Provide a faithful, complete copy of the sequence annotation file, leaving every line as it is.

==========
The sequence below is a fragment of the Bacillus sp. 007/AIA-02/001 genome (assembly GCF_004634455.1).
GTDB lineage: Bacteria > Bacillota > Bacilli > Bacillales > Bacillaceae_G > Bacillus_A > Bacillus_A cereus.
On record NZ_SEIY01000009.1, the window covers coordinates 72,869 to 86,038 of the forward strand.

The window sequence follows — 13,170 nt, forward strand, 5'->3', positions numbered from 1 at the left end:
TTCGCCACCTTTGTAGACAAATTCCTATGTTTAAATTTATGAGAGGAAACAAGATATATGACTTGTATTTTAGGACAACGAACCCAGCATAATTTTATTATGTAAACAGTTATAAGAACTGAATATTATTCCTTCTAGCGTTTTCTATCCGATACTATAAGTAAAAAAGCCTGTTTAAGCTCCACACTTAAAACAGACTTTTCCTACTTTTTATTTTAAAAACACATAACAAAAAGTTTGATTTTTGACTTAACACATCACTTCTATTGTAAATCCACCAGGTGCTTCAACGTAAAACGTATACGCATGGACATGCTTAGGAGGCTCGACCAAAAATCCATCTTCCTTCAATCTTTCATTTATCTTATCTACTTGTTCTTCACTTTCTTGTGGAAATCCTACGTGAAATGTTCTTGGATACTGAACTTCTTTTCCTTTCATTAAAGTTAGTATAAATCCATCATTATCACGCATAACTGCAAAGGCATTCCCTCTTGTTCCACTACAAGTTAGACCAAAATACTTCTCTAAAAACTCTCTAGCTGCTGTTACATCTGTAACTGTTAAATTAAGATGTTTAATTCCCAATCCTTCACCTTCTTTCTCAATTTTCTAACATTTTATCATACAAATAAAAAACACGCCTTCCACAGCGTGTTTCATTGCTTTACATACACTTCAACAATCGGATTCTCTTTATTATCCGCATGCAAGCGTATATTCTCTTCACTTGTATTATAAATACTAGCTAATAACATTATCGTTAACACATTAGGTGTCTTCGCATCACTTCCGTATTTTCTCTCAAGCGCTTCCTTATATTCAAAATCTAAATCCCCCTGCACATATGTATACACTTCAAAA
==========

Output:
The sequence below is a fragment of the Bacillus sp. 007/AIA-02/001 genome (assembly GCF_004634455.1).
GTDB lineage: Bacteria > Bacillota > Bacilli > Bacillales > Bacillaceae_G > Bacillus_A > Bacillus_A cereus.
On record NZ_SEIY01000009.1, the window covers coordinates 72,869 to 86,038 of the forward strand.

The window sequence follows — 13,170 nt, forward strand, 5'->3', positions numbered from 1 at the left end:
TTCGCCACCTTTGTAGACAAATTCCTATGTTTAAATTTATGAGAGGAAACAAGATATATGACTTGTATTTTAGGACAACGAACCCAGCATAATTTTATTATGTAAACAGTTATAAGAACTGAATATTATTCCTTCTAGCGTTTTCTATCCGATACTATAAGTAAAAAAGCCTGTTTAAGCTCCACACTTAAAACAGACTTTTCCTACTTTTTATTTTAAAAACACATAACAAAAAGTTTGATTTTTGACTTAACACATCACTTCTATTGTAAATCCACCAGGTGCTTCAACGTAAAACGTATACGCATGGACATGCTTAGGAGGCTCGACCAAAAATCCATCTTCCTTCAATCTTTCATTTATCTTATCTACTTGTTCTTCACTTTCTTGTGGAAATCCTACGTGAAATGTTCTTGGATACTGAACTTCTTTTCCTTTCATTAAAGTTAGTATAAATCCATCATTATCACGCATAACTGCAAAGGCATTCCCTCTTGTTCCACTACAAGTTAGACCAAAATACTTCTCTAAAAACTCTCTAGCTGCTGTTACATCTGTAACTGTTAAATTAAGATGTTTAATTCCCAATCCTTCACCTTCTTTCTCAATTTTCTAACATTTTATCATACAAATAAAAAACACGCCTTCCACAGCGTGTTTCATTGCTTTACATACACTTCAACAATCGGATTCTCTTTATTATCCGCATGCAAGCGTATATTCTCTTCACTTGTATTATAAATACTAGCTAATAACATTATCGTTAACACATTAGGTGTCTTCGCATCACTTCCGTATTTTCTCTCAAGCGCTTCCTTATATTCAAAATCTAAATCCCCCTGCACATATGTATACACTTCAAAA